(June 3, 1808–December 6, 1889)
Jon L. Wakelyn
In order to set the historical record straight on the life and accomplishments of her much maligned late husband—the Confederacy’s President Jefferson Davis—the grieving but determined widow Varina Howell Davis (q.v.) plunged into her account with the claim that “he was universally regarded, both at home and abroad, as pre-eminently the representative of a great era, a great cause, and a great people” (1:1). She had indeed described something of the swirl of defensiveness that has come down through history of a man considered by many to have been overmatched and underzealous for a revolutionary task, while many others claim no other could have done a better job. In her life of Davis, based mostly on his unpublished memoirs and her memory usually of the good times, Mrs. Davis gives historians a portrait at once distant and personal but often confused about the many skills her husband needed to govern a region in insurrection against its own country. Varina also had described a man deeply loyal to the idea of his native land, yet the leader of those who would make a separate nation. The true record of his accomplishments must then relate to a man confused over what his proper activities were to have been.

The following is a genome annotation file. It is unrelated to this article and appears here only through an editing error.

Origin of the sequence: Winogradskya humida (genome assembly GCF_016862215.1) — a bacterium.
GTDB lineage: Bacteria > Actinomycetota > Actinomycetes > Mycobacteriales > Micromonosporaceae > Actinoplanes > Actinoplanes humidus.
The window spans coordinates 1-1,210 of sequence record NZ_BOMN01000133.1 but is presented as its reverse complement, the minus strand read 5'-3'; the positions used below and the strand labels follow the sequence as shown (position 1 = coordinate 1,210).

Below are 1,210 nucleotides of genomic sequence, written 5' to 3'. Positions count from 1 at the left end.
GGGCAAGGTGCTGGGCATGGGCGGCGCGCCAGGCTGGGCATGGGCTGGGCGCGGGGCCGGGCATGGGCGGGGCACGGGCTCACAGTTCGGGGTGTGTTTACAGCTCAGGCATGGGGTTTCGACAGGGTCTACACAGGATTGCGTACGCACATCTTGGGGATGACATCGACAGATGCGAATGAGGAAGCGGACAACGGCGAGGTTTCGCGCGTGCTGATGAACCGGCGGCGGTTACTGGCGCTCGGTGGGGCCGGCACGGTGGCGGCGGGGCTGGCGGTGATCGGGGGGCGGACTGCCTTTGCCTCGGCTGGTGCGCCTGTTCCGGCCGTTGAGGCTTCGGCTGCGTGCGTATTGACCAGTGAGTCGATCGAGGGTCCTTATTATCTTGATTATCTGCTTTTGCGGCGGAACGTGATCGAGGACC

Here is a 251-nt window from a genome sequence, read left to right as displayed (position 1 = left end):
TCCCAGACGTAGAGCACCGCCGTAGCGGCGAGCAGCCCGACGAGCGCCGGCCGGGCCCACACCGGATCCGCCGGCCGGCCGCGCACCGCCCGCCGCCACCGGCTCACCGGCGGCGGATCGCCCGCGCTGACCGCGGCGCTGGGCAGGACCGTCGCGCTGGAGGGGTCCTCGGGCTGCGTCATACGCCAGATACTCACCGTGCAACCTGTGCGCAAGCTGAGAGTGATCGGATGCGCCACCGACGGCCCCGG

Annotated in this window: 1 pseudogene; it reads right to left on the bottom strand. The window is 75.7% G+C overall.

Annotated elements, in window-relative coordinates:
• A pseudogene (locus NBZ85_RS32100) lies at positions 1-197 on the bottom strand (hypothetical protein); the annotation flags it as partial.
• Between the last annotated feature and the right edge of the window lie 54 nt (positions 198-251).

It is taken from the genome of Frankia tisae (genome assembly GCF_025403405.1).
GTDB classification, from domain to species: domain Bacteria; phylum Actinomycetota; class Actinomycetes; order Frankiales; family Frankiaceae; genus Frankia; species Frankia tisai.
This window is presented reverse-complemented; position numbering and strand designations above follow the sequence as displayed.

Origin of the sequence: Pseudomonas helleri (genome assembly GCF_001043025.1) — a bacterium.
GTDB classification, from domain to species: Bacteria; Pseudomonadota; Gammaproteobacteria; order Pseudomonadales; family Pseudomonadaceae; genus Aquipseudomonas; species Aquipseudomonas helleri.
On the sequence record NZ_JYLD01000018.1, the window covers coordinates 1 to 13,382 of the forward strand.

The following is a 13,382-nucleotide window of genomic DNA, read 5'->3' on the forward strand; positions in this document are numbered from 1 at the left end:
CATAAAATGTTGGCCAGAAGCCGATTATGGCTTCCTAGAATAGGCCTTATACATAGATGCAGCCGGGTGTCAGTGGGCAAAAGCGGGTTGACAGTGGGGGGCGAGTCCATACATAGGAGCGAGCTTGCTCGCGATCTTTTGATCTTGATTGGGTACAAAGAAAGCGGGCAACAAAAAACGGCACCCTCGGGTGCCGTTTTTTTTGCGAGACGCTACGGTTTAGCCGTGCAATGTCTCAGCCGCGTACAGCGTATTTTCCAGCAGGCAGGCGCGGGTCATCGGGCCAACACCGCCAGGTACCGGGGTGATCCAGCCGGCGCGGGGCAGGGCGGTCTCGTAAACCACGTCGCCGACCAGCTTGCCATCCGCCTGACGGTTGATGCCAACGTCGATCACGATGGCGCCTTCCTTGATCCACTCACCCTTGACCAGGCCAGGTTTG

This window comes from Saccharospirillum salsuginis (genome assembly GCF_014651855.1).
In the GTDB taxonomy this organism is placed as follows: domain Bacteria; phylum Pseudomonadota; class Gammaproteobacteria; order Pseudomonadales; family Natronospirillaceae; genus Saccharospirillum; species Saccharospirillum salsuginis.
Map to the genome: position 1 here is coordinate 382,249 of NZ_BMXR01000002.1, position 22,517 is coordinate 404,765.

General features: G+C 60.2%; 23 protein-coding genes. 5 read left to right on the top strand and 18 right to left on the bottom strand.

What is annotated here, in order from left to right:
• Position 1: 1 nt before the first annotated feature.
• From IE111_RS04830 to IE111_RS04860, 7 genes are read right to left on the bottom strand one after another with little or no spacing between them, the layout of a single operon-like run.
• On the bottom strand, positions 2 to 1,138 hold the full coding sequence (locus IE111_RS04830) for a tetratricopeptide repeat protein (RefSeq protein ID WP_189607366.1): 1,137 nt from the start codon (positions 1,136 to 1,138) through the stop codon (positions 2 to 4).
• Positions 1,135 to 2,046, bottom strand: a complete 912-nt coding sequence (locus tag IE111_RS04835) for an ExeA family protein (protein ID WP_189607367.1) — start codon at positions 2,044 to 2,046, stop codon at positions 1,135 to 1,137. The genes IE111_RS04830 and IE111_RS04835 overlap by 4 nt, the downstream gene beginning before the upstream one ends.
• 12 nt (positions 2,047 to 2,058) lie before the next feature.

Perhaps another look at that leader’s life will allow us to grasp the contradictions between talent and motivation that so marked his long and often useful life. All accounts of his early life state that young Jefferson Davis was raised in a successful border and later Deep South family. Rough, outgoing, and filled with a certain devilishness, Jefferson Finis was the youngest son of Samuel Emory Davis, a Revolutionary War veteran and an ever-moving small farmer. His mother was Jane Cook, whom his father met and married in Georgia. Soon after the war they left Georgia with their growing family and headed for the fertile lands of southern Kentucky. Eventually they settled in Hopkins ville, Christian County (later Todd County), where Jefferson was born on June 3, 1808. Like many a small slaveowner, Samuel and his sons worked hard to produce a meager crop. But they did not find success in Kentucky, and they